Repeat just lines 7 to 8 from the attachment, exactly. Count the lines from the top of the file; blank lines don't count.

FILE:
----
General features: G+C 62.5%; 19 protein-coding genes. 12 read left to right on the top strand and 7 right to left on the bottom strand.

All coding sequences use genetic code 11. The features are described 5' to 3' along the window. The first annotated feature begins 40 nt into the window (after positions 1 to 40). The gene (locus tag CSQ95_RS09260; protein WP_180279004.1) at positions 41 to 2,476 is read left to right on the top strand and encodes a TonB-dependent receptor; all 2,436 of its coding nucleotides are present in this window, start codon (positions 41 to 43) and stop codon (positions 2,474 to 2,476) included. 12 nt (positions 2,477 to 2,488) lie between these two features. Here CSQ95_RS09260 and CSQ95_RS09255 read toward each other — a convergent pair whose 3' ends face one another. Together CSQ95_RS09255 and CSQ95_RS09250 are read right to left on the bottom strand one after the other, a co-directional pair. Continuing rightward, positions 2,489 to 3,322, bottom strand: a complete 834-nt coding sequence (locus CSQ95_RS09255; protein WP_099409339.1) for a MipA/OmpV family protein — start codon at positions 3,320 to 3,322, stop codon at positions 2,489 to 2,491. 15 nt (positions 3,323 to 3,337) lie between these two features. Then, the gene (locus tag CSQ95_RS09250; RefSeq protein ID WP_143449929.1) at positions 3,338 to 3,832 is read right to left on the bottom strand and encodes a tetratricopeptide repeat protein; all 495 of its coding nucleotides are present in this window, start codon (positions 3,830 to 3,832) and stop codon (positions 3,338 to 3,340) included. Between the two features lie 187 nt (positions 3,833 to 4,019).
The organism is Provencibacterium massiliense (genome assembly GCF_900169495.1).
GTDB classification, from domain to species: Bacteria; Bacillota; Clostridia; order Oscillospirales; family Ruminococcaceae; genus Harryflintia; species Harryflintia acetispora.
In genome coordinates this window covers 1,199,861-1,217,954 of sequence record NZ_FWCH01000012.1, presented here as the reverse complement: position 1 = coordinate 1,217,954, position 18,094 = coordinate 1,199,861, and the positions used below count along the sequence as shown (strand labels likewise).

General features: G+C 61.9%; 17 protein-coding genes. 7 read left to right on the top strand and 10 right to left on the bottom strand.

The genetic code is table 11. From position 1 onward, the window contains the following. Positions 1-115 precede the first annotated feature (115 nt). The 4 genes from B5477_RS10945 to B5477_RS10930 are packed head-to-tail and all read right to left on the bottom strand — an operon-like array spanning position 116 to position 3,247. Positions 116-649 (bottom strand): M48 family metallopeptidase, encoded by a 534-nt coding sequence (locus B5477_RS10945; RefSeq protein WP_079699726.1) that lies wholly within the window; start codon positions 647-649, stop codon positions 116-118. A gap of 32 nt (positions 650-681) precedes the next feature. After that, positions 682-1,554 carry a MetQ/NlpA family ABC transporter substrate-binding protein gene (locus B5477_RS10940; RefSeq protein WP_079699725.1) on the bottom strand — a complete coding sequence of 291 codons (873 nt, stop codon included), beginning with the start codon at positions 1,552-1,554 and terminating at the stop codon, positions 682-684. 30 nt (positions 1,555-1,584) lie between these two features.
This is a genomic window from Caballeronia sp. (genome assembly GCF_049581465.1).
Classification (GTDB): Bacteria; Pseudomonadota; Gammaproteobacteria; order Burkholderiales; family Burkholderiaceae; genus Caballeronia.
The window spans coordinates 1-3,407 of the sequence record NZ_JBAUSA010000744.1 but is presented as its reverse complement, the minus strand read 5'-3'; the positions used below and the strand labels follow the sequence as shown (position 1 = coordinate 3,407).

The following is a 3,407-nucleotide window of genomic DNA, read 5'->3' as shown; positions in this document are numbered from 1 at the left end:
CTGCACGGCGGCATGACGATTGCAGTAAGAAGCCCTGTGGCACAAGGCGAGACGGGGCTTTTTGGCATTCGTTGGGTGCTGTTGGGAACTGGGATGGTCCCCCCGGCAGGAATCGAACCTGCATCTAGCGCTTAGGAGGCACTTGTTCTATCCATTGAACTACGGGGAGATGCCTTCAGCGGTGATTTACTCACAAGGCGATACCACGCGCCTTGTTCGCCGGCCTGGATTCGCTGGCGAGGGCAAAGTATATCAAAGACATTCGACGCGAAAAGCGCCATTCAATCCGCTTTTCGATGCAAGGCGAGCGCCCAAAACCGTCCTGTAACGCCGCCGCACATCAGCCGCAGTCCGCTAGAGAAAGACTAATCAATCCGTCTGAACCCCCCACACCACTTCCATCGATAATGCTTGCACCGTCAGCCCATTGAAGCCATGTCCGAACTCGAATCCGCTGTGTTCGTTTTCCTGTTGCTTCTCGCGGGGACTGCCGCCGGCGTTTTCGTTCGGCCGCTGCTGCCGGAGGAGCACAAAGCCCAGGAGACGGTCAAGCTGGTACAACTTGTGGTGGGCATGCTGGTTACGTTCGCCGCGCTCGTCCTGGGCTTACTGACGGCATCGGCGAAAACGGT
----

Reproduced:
The genetic code is table 11. From position 1 onward, the window contains the following. Positions 1-115 precede the first annotated feature (115 nt). The 4 genes from B5477_RS10945 to B5477_RS10930 are packed head-to-tail and all read right to left on the bottom strand — an operon-like array spanning position 116 to position 3,247. Positions 116-649 (bottom strand): M48 family metallopeptidase, encoded by a 534-nt coding sequence (locus B5477_RS10945; RefSeq protein WP_079699726.1) that lies wholly within the window; start codon positions 647-649, stop codon positions 116-118. A gap of 32 nt (positions 650-681) precedes the next feature. After that, positions 682-1,554 carry a MetQ/NlpA family ABC transporter substrate-binding protein gene (locus B5477_RS10940; RefSeq protein WP_079699725.1) on the bottom strand — a complete coding sequence of 291 codons (873 nt, stop codon included), beginning with the start codon at positions 1,552-1,554 and terminating at the stop codon, positions 682-684. 30 nt (positions 1,555-1,584) lie between these two features.
This is a genomic window from Caballeronia sp. (genome assembly GCF_049581465.1).